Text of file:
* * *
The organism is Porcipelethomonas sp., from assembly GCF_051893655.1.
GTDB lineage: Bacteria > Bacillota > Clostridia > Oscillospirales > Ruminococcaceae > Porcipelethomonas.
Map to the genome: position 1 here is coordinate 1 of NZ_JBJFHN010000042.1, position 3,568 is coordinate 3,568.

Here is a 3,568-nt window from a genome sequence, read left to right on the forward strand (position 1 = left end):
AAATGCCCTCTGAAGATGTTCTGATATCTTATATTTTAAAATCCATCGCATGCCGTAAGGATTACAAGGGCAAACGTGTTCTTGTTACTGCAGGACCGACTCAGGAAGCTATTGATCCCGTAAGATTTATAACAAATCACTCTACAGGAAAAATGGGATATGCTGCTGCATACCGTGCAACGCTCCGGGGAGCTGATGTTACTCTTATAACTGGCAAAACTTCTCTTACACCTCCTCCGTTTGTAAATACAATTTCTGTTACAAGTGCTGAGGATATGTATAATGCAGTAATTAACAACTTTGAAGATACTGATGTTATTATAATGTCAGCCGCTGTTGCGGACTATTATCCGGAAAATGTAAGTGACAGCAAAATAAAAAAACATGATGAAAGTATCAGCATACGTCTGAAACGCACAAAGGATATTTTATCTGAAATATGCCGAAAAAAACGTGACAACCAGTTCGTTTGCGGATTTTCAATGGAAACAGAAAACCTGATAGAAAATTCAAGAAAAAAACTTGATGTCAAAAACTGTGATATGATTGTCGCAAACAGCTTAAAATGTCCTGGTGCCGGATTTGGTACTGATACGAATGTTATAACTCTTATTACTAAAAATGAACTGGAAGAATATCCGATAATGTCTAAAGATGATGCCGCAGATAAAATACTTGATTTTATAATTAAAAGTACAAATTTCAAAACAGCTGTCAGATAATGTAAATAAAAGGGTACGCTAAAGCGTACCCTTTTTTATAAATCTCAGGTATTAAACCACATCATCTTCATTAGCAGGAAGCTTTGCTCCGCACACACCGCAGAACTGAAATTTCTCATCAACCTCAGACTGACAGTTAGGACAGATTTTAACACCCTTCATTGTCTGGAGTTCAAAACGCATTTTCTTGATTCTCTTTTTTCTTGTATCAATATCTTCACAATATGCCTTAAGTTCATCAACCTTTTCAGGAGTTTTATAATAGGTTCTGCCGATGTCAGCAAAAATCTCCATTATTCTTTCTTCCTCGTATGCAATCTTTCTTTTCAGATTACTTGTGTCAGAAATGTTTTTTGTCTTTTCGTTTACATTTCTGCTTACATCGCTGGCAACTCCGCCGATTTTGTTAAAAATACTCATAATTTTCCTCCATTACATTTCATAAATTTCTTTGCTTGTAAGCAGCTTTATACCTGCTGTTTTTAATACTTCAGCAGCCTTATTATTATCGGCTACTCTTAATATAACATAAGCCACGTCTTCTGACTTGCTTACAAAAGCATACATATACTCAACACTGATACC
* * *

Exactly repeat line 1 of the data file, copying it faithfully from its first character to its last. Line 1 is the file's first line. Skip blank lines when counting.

The organism is Porcipelethomonas sp., from assembly GCF_051893655.1.